Election: Ekiti oba urges politicians to embrace peace

The Olufaki of Ifaki-Ekiti,Oba Adegbenro Falore, in Isokan Local Council Development Area of Ekiti, has advised politicians to embrace peace and shun acts capable of causing political tensions in the state.

Falore also admonished the Independent National Electoral Commission (INEC) and other stakeholders to be impartial in the execution of their duties.

The traditional ruler gave the advice in an interview with the News Agency of Nigeria (NAN) on Thursday in Ifaki-Ekiti.

The Olufaki, who graduated from the then University of Ado-Ekiti, now Ekiti State University, however, attributed the continued peace in the town to good relationship that existed between him and his chiefs.

NAN reports that Falore, was installed on Dec. 25, 2021, as the Olufaki following the death of Oba Gabriel Agbaje Aladegbami IV on Nov. 29, 2020, at the age of 97.

Falore said, “We should all demonstrate maturity at the outcome of the primary on Jan. 27 and the main election coming later in the year.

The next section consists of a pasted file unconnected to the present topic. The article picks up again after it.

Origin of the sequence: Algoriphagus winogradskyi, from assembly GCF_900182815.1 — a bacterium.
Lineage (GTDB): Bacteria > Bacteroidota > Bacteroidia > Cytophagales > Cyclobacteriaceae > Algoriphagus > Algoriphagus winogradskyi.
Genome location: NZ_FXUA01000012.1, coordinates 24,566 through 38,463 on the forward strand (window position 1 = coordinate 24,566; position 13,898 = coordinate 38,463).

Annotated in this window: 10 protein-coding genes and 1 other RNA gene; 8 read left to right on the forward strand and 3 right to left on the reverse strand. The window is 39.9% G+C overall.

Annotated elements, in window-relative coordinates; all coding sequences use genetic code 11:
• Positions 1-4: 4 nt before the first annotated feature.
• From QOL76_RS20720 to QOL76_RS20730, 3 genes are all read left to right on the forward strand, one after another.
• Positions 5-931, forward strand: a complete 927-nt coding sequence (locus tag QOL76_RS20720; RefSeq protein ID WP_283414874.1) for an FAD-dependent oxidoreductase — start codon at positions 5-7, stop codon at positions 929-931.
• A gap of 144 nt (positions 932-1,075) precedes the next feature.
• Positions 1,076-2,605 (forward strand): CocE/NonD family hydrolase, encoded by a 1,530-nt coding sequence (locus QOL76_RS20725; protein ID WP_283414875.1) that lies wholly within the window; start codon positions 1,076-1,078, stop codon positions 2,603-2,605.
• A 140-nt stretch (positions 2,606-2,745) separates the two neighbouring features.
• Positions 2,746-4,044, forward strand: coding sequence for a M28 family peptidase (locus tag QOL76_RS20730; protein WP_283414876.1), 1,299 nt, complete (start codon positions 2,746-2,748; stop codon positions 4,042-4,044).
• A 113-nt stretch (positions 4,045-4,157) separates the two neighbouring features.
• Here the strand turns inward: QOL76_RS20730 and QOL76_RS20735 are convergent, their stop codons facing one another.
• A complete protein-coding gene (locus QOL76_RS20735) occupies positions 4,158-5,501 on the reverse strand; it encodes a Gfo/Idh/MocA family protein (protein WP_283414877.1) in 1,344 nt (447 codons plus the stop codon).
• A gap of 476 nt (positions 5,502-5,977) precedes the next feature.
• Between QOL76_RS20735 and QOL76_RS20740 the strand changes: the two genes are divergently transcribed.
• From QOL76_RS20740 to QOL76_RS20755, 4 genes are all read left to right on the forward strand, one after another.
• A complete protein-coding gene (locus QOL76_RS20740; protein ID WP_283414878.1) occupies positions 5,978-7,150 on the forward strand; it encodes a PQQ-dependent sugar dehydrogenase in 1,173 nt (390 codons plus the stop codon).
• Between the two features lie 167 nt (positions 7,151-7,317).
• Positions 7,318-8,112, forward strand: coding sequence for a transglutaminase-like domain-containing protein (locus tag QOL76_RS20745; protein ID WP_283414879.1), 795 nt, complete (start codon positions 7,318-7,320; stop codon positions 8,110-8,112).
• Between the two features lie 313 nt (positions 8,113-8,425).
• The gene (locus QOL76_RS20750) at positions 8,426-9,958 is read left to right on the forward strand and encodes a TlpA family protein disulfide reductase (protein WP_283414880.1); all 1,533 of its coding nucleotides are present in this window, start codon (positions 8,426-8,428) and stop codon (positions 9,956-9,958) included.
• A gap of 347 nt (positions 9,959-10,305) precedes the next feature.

He advised his subjects to live harmoniously with one another for the town to sustain the peace for which it was known for.

According to him, I will ensure that those things that will encourage Ifaki sons and daughters in Diaspora to come home are put in place for them to equally contribute their quotas to the progress of the town.

The traditional ruler said that as a young man with age favourably on his side, his prayer was that the God should give him the grace to live long for the people to benefit from his leadership.

He urged other traditional rulers to assist the government at all levels in the fight against insecurity.

Falore said that this would involve going back to the drawing board with a view to restoring the age-long methods of tackling crimes and criminalities in the society.

He described the traditional institution as a body that has been in place before the advent of the colonialists.

The Onifaki of Ifaki, casting his mind back to the days when certain functions were within the purview of the traditional rulers, said that when sanctions were meted out to the culprits, they would serve as a deterrent.

“Those who committed crimes were quickly brought to justice, because of the powers conferred on the traditional institution.

“But these days, the judicial process is dilatory in trying the offenders or frustrated by the interference of the powers-that-be,” he said.

The traditional ruler said that compromise, bias and insensitivity had encouraged the societal ills to thrive.

“In those days, there was nothing like terrorism, banditry, kidnapping, robbery, murder, rape, stealing, among others.

“This was because stringent policies, rules and regulations were entrenched to checkmate them through the inputs of the traditional rulers,” he said. (NAN)